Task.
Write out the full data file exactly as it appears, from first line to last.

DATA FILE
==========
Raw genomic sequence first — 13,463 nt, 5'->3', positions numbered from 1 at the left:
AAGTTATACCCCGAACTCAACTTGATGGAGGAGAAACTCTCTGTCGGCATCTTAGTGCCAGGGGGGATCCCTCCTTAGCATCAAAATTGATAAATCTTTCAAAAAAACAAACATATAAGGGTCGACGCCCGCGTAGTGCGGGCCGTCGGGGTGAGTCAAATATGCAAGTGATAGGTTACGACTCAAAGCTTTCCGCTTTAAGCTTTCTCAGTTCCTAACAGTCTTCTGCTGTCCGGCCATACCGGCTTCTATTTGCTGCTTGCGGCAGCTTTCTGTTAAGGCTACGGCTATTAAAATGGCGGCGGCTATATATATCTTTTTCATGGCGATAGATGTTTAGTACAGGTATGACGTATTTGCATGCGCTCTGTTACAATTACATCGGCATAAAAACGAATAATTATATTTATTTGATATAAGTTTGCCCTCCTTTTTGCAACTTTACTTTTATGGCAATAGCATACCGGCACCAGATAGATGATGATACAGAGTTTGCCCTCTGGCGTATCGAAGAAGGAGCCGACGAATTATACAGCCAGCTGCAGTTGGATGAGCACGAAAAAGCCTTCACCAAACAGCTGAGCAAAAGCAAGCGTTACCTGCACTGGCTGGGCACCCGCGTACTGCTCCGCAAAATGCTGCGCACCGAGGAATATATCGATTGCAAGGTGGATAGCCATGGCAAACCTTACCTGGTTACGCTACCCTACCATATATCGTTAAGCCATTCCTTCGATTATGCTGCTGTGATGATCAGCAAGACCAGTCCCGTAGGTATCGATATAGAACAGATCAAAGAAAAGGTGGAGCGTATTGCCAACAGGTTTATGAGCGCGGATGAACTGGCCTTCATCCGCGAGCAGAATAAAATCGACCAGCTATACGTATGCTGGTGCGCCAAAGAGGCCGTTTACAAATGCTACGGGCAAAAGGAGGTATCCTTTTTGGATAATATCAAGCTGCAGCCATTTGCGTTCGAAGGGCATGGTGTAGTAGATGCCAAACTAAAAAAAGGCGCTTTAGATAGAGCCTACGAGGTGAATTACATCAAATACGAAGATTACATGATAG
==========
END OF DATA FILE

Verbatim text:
Raw genomic sequence first — 13,463 nt, 5'->3', positions numbered from 1 at the left:
AAGTTATACCCCGAACTCAACTTGATGGAGGAGAAACTCTCTGTCGGCATCTTAGTGCCAGGGGGGATCCCTCCTTAGCATCAAAATTGATAAATCTTTCAAAAAAACAAACATATAAGGGTCGACGCCCGCGTAGTGCGGGCCGTCGGGGTGAGTCAAATATGCAAGTGATAGGTTACGACTCAAAGCTTTCCGCTTTAAGCTTTCTCAGTTCCTAACAGTCTTCTGCTGTCCGGCCATACCGGCTTCTATTTGCTGCTTGCGGCAGCTTTCTGTTAAGGCTACGGCTATTAAAATGGCGGCGGCTATATATATCTTTTTCATGGCGATAGATGTTTAGTACAGGTATGACGTATTTGCATGCGCTCTGTTACAATTACATCGGCATAAAAACGAATAATTATATTTATTTGATATAAGTTTGCCCTCCTTTTTGCAACTTTACTTTTATGGCAATAGCATACCGGCACCAGATAGATGATGATACAGAGTTTGCCCTCTGGCGTATCGAAGAAGGAGCCGACGAATTATACAGCCAGCTGCAGTTGGATGAGCACGAAAAAGCCTTCACCAAACAGCTGAGCAAAAGCAAGCGTTACCTGCACTGGCTGGGCACCCGCGTACTGCTCCGCAAAATGCTGCGCACCGAGGAATATATCGATTGCAAGGTGGATAGCCATGGCAAACCTTACCTGGTTACGCTACCCTACCATATATCGTTAAGCCATTCCTTCGATTATGCTGCTGTGATGATCAGCAAGACCAGTCCCGTAGGTATCGATATAGAACAGATCAAAGAAAAGGTGGAGCGTATTGCCAACAGGTTTATGAGCGCGGATGAACTGGCCTTCATCCGCGAGCAGAATAAAATCGACCAGCTATACGTATGCTGGTGCGCCAAAGAGGCCGTTTACAAATGCTACGGGCAAAAGGAGGTATCCTTTTTGGATAATATCAAGCTGCAGCCATTTGCGTTCGAAGGGCATGGTGTAGTAGATGCCAAACTAAAAAAAGGCGCTTTAGATAGAGCCTACGAGGTGAATTACATCAAATACGAAGATTACATGATAG